The discovery in 1953 of the double helix, the twisted-ladder structure of deoxyribonucleic acid (DNA), by James Watson and Francis Crick marked a milestone in the history of science and gave rise to modern molecular biology, which is largely concerned with understanding how genes control the chemical processes within cells. In short order, their discovery yielded ground-breaking insights into the genetic code and protein synthesis. During the 1970s and 1980s, it helped to produce new and powerful scientific techniques, specifically recombinant DNA research, genetic engineering, rapid gene sequencing, and monoclonal antibodies, techniques on which today's multi-billion dollar biotechnology industry is founded. Major current advances in science, namely genetic fingerprinting and modern forensics, the mapping of the human genome, and the promise, yet unfulfilled, of gene therapy, all have their origins in Watson and Crick's inspired work. The double helix has not only reshaped biology, it has become a cultural icon, represented in sculpture, visual art, jewelry, and toys.

    Researchers working on DNA in the early 1950s used the term "gene" to mean the smallest unit of genetic information, but they did not know what a gene actually looked like structurally and chemically, or how it was copied, with very few errors, generation after generation. In 1944, Oswald Avery had shown that DNA was the "transforming principle," the carrier of hereditary information, in pneumococcal bacteria. Nevertheless, many scientists continued to believe that DNA had a structure too uniform and simple to store genetic information for making complex living organisms. The genetic material, they reasoned, must consist of proteins, much more diverse and intricate molecules known to perform a multitude of biological functions in the cell.

    Crick and Watson recognized, at an early stage in their careers, that gaining a detailed knowledge of the three-dimensional configuration of the gene was the central problem in molecular biology. Without such knowledge, heredity and reproduction could not be understood. They seized on this problem during their very first encounter, in the summer of 1951, and pursued it with single-minded focus over the course of the next eighteen months. This meant taking on the arduous intellectual task of immersing themselves in all the fields of science involved: genetics, biochemistry, chemistry, physical chemistry, and X-ray crystallography. Drawing on the experimental results of others (they conducted no DNA experiments of their own), taking advantage of their complementary scientific backgrounds in physics and X-ray crystallography (Crick) and viral and bacterial genetics (Watson), and relying on their brilliant intuition, persistence, and luck, the two showed that DNA had a structure sufficiently complex and yet elegantly simple enough to be the master molecule of life.

    Other researchers had made important but seemingly unconnected findings about the composition of DNA; it fell to Watson and Crick to unify these disparate findings into a coherent theory of genetic transfer. The organic chemist Alexander Todd had determined that the backbone of the DNA molecule contained repeating phosphate and deoxyribose sugar groups. The biochemist Erwin Chargaff had found that while the amount of DNA and of its four types of bases--the purine bases adenine (A) and guanine (G), and the pyrimidine bases cytosine (C) and thymine(T)--varied widely from species to species, A and T always appeared in ratios of one-to-one, as did G and C. Maurice Wilkins and Rosalind Franklin had obtained high-resolution X-ray images of DNA fibers that suggested a helical, corkscrew-like shape. Linus Pauling, then the world's leading physical chemist, had recently discovered the single-stranded alpha helix, the structure found in many proteins, prompting biologists to think of helical forms. Moreover, he had pioneered the method of model building in chemistry by which Watson and Crick were to uncover the structure of DNA. Indeed, Crick and Watson feared that they would be upstaged by Pauling, who proposed his own model of DNA in February 1953, although his three-stranded helical structure quickly proved erroneous.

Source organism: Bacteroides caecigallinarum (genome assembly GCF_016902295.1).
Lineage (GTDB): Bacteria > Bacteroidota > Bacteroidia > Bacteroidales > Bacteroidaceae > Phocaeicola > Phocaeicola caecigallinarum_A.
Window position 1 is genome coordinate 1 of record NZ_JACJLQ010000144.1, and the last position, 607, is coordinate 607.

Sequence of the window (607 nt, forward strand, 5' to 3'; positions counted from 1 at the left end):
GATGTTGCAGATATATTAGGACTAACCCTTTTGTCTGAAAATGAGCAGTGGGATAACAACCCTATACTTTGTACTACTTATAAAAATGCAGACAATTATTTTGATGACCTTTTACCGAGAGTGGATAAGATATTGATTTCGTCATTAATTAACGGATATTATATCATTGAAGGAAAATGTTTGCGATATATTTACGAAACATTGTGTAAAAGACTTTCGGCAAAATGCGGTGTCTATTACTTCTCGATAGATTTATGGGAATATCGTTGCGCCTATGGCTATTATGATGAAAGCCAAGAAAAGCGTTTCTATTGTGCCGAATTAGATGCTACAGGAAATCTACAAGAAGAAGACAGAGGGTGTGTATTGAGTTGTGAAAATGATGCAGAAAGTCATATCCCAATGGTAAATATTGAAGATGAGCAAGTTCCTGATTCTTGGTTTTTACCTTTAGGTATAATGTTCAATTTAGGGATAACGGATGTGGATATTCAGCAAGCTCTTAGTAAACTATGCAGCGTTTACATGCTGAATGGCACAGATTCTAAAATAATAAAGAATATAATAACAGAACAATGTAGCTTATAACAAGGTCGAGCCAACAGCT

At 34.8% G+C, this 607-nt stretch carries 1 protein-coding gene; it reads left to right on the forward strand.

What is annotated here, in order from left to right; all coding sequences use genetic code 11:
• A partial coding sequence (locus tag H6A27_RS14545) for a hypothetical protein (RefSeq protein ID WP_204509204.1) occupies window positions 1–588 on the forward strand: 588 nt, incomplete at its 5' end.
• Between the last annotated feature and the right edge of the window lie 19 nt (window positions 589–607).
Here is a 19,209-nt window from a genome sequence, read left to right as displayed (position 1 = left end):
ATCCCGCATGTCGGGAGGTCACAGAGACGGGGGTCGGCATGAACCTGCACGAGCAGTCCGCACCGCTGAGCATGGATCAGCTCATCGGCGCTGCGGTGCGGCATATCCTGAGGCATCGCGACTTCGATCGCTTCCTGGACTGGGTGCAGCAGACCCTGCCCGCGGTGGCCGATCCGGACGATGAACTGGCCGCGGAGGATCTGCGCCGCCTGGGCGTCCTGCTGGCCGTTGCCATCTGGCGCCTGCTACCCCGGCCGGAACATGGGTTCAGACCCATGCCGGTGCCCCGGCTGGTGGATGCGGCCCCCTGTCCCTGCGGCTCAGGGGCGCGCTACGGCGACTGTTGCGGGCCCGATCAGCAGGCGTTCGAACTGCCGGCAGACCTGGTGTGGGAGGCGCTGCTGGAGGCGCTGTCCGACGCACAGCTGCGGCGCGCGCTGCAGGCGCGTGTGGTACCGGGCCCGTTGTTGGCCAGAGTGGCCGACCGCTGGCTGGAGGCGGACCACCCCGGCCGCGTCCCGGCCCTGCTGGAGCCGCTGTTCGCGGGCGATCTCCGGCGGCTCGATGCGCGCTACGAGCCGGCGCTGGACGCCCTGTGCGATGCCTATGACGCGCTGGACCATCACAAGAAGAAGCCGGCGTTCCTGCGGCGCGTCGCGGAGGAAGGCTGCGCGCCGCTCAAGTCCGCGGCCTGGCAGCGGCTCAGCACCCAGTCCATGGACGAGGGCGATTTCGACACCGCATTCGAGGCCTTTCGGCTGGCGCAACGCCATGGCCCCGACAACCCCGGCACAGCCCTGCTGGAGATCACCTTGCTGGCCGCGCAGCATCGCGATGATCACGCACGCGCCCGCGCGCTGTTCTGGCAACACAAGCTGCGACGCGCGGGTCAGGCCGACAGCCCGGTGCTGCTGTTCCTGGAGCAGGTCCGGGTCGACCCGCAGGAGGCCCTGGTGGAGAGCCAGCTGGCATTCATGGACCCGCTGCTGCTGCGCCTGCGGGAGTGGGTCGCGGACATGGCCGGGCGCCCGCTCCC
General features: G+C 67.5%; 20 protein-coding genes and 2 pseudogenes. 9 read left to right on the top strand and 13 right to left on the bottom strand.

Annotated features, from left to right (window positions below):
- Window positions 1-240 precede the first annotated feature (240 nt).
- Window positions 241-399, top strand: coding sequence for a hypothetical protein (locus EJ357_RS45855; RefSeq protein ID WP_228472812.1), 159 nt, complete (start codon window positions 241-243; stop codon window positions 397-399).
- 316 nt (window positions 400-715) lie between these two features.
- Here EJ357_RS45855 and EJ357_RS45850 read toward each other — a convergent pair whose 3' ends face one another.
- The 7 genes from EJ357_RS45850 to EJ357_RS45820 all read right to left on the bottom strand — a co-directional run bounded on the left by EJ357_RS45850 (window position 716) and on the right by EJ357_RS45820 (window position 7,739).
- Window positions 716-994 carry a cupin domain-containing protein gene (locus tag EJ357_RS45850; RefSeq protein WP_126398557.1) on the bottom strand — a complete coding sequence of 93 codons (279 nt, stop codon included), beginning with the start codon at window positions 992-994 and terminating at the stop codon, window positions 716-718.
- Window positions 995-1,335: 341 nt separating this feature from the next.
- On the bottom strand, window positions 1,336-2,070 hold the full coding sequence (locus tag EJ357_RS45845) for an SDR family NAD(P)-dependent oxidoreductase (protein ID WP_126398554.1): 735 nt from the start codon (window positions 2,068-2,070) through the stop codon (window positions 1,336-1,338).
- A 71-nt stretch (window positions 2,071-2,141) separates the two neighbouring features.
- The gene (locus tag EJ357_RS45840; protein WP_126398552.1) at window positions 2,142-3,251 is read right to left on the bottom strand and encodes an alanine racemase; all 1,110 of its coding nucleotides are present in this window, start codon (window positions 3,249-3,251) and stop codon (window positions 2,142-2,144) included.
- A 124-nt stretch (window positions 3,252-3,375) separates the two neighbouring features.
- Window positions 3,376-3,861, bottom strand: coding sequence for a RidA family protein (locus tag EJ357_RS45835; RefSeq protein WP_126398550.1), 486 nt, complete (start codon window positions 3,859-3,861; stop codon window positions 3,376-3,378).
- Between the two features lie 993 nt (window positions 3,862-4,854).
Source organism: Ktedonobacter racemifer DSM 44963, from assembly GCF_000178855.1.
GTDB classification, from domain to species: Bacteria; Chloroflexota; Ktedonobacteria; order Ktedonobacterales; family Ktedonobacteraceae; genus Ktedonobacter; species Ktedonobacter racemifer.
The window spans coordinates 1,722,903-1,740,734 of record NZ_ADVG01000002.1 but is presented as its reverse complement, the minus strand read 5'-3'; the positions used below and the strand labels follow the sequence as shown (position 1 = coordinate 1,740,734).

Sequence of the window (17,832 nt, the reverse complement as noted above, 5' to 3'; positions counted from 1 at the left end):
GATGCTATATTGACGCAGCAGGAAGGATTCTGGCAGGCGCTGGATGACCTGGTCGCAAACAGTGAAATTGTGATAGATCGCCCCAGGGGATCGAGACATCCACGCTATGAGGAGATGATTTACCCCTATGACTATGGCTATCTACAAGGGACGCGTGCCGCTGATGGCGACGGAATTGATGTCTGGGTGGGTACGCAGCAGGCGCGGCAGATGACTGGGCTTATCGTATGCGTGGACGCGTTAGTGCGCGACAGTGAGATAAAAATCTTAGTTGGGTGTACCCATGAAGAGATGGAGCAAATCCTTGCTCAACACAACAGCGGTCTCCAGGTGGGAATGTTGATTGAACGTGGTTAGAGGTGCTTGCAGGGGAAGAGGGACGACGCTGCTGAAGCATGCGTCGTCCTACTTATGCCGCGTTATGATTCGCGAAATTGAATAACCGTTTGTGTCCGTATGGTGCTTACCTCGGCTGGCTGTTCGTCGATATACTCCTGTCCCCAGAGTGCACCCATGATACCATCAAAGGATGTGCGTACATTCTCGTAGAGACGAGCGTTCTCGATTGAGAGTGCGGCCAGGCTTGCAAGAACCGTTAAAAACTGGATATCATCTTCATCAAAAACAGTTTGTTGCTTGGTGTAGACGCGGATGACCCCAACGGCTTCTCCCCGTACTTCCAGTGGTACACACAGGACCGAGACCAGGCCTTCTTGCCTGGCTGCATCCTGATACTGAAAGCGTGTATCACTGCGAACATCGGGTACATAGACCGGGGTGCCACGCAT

The time, then, was ripe for their discovery. After several failed attempts at model building, including their own ill-fated three-stranded version and one in which the bases were paired like with like (adenine with adenine, etc.), they achieved their break-through. Jerry Donohue, a visiting physical chemist from the United States who shared Watson and Crick's office for the year, pointed out that the configuration for the rings of carbon, nitrogen, hydrogen, and oxygen (the elements of all four bases) in thymine and guanine given in most textbooks of chemistry was incorrect. On February 28, 1953, Watson, acting on Donohue's advice, put the two bases into their correct form in cardboard models by moving a hydrogen atom from a position where it bonded with oxygen to a neighboring position where it bonded with nitrogen. While shifting around the cardboard cut-outs of the accurate molecules on his office table, Watson realized in a stroke of inspiration that A, when joined with T, very nearly resembled a combination of C and G, and that each pair could hold together by forming hydrogen bonds. If A always paired with T, and likewise C with G, then not only were Chargaff's rules (that in DNA, the amount of A equals that of T, and C that of G) accounted for, but the pairs could be neatly fitted between the two helical sugar-phosphate backbones of DNA, the outside rails of the ladder. The bases connected to the two backbones at right angles while the backbones retained their regular shape as they wound around a common axis, all of which were structural features demanded by the X-ray evidence. Similarly, the complementary pairing of the bases was compatible with the fact, also established by the X-ray diffraction pattern, that the backbones ran in opposite direction to each other, one up, the other down.

    Source : profiles.nlm.nih.gov